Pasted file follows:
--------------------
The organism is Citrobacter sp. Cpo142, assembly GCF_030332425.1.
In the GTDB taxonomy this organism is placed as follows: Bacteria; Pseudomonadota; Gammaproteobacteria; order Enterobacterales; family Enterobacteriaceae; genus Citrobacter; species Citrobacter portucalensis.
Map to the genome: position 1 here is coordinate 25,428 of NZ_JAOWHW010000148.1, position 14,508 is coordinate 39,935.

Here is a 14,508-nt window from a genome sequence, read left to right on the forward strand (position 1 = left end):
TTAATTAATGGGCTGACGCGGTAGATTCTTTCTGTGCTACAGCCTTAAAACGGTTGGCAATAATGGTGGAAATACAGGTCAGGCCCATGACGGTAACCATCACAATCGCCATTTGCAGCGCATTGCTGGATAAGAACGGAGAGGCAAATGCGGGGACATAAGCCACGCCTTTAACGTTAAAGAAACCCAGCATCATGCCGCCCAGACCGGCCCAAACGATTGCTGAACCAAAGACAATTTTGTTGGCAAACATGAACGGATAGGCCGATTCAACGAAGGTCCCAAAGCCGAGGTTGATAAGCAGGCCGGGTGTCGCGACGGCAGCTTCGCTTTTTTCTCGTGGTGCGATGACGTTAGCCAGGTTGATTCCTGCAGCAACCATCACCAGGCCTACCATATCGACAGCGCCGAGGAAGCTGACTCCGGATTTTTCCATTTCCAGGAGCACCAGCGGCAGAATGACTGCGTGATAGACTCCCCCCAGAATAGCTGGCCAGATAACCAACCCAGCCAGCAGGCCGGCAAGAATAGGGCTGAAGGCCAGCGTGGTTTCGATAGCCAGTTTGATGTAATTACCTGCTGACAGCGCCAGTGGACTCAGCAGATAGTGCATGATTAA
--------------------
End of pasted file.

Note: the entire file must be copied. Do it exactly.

The organism is Citrobacter sp. Cpo142, assembly GCF_030332425.1.
In the GTDB taxonomy this organism is placed as follows: Bacteria; Pseudomonadota; Gammaproteobacteria; order Enterobacterales; family Enterobacteriaceae; genus Citrobacter; species Citrobacter portucalensis.
Map to the genome: position 1 here is coordinate 25,428 of NZ_JAOWHW010000148.1, position 14,508 is coordinate 39,935.

Here is a 14,508-nt window from a genome sequence, read left to right on the forward strand (position 1 = left end):
TTAATTAATGGGCTGACGCGGTAGATTCTTTCTGTGCTACAGCCTTAAAACGGTTGGCAATAATGGTGGAAATACAGGTCAGGCCCATGACGGTAACCATCACAATCGCCATTTGCAGCGCATTGCTGGATAAGAACGGAGAGGCAAATGCGGGGACATAAGCCACGCCTTTAACGTTAAAGAAACCCAGCATCATGCCGCCCAGACCGGCCCAAACGATTGCTGAACCAAAGACAATTTTGTTGGCAAACATGAACGGATAGGCCGATTCAACGAAGGTCCCAAAGCCGAGGTTGATAAGCAGGCCGGGTGTCGCGACGGCAGCTTCGCTTTTTTCTCGTGGTGCGATGACGTTAGCCAGGTTGATTCCTGCAGCAACCATCACCAGGCCTACCATATCGACAGCGCCGAGGAAGCTGACTCCGGATTTTTCCATTTCCAGGAGCACCAGCGGCAGAATGACTGCGTGATAGACTCCCCCCAGAATAGCTGGCCAGATAACCAACCCAGCCAGCAGGCCGGCAAGAATAGGGCTGAAGGCCAGCGTGGTTTCGATAGCCAGTTTGATGTAATTACCTGCTGACAGCGCCAGTGGACTCAGCAGATAGTGCATGATTAA